Four years have passed since Roberta Flack's last concert in Washington, where she launched her career, so she wanted everything to be perfect for last night's free concert with the National Symphony on the Capitol lawn.

But she had a rough afternoon: Parts of the rehearsal displeased her, the reminder of three show-business friends' deaths brought tears to her eyes and exhaustion from the last month of touring made her jumpy.

"I was so excited about working with the symphony. And also to come back and give a free concert, well that was too exciting to pass up," said Flack happily, distributing kisses and hugs to friends who stopped by the rehearsal.

The rehearsal was held early yesterday afternoon at Lisner Auditorium - with the symphony members in shorts, slacks and sports shirts, Flack's combo in jeans, T-shirts and straw hats, and the musician herself in brown and peach sun dress and dreadlocks. It seemed to be goind well.

Harry Ellis Dickson, the assistant conductor of the Boston Pops, who replaced the late Arthur Fiedler, originally scheduled to conduct last night's concert, conferred with Ray Jones, Flack's musical conductor, on the moves of the strings and trumpets. At one point Flack, who was playing the piano but not singing, got up and sang a transition in "Killing Me Softly," her smash international hit of a few years ago. The orchestra said "ah" but Flack saw something she didn't like.

"I looked up and saw frowns on people's faces. Lots of heavy blowing, a physical response that told me they didn't like something. Now my music is not loud, not raunchy or decadent," said Flack, back in her two-room suite at the Watergate Hotel.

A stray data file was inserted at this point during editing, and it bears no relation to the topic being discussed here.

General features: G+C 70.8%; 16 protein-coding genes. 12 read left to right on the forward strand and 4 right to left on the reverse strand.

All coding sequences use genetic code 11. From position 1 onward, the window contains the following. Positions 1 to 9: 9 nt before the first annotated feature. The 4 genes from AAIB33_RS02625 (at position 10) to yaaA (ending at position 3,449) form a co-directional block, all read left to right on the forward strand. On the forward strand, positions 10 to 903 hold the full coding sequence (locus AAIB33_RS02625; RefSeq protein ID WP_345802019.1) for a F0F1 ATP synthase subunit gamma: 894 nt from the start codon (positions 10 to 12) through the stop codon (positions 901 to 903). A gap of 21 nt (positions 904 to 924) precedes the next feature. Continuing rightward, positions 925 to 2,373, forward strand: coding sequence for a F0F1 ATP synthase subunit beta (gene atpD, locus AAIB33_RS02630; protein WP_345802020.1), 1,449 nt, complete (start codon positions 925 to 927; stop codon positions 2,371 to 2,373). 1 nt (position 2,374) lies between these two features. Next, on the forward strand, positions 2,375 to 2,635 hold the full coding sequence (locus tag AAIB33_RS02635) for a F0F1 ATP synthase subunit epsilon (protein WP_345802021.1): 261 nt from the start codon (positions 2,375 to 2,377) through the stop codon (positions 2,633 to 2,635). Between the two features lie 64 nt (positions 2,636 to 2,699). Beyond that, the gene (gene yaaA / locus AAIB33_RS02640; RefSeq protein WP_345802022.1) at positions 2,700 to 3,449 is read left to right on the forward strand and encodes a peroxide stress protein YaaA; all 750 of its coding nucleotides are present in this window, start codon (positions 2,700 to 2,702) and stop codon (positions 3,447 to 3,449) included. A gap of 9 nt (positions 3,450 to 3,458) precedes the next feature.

"And that attitude is snobbish, very pedestrian. When you doing a song like "Killing Me," a worldwide classic that some people had to buy bootleg..." said Flack, at this point truly piqued.

Her anoyance was underscored by the financial sacrifice she made for the concert; according to both Flack and the symphony personnel, she accepted less than half her regular concert fee and contributed about $15,000 to the expenses of her entourage and such extras as a varied style of lighting.

"I don't think it was racist - sexist some - but it was the snobbishness of classically trained musicians. Two of the string players told me they did the same thing to Arthur Fiedler."

She leaned into a corner of the sofa, tucking her shapely legs under her and smoothing out the antique lace on her peach cotton jacket. Slimmer than in former years, she looked drained without makeup but managed to smile at some good memories of the last 11 years.

It's been that long since Flack, 39, quit her teaching job in Washington and signed on as the piano player and vocalist at Mr. Henry's on Capitol Hill, she says, for little money. A year later she was headed to stardom, and five gold albums and four Grammys in six years.

Though she was born in Black Mountain, N.C., Flack considers the Washington area, where she moved at age 4, her home.

Like many other black entertainers, she received her firt nurturing in the church, but her father also gave her classical piano lessons. At age 15, after studying in the Washington public schools, she received a music scholarship to Howard University. For six years she taught school.

Her career grew rapidly after Washington adopted her as its leading songstress in the late '60s. In 1969, a song from her debut album became a hit and later the song, "The First Time Ever I Saw Your Face," was used for a Clint Eastwood movie. It was all success for several years. Then, in 1975, she halted many of her recording and concert appearances. She was troubled by tonsillitis and reportedly an IRS bill. But last fall her long-awaited album "Blue Lights in the Basement" zoomed to the top of the pop charts.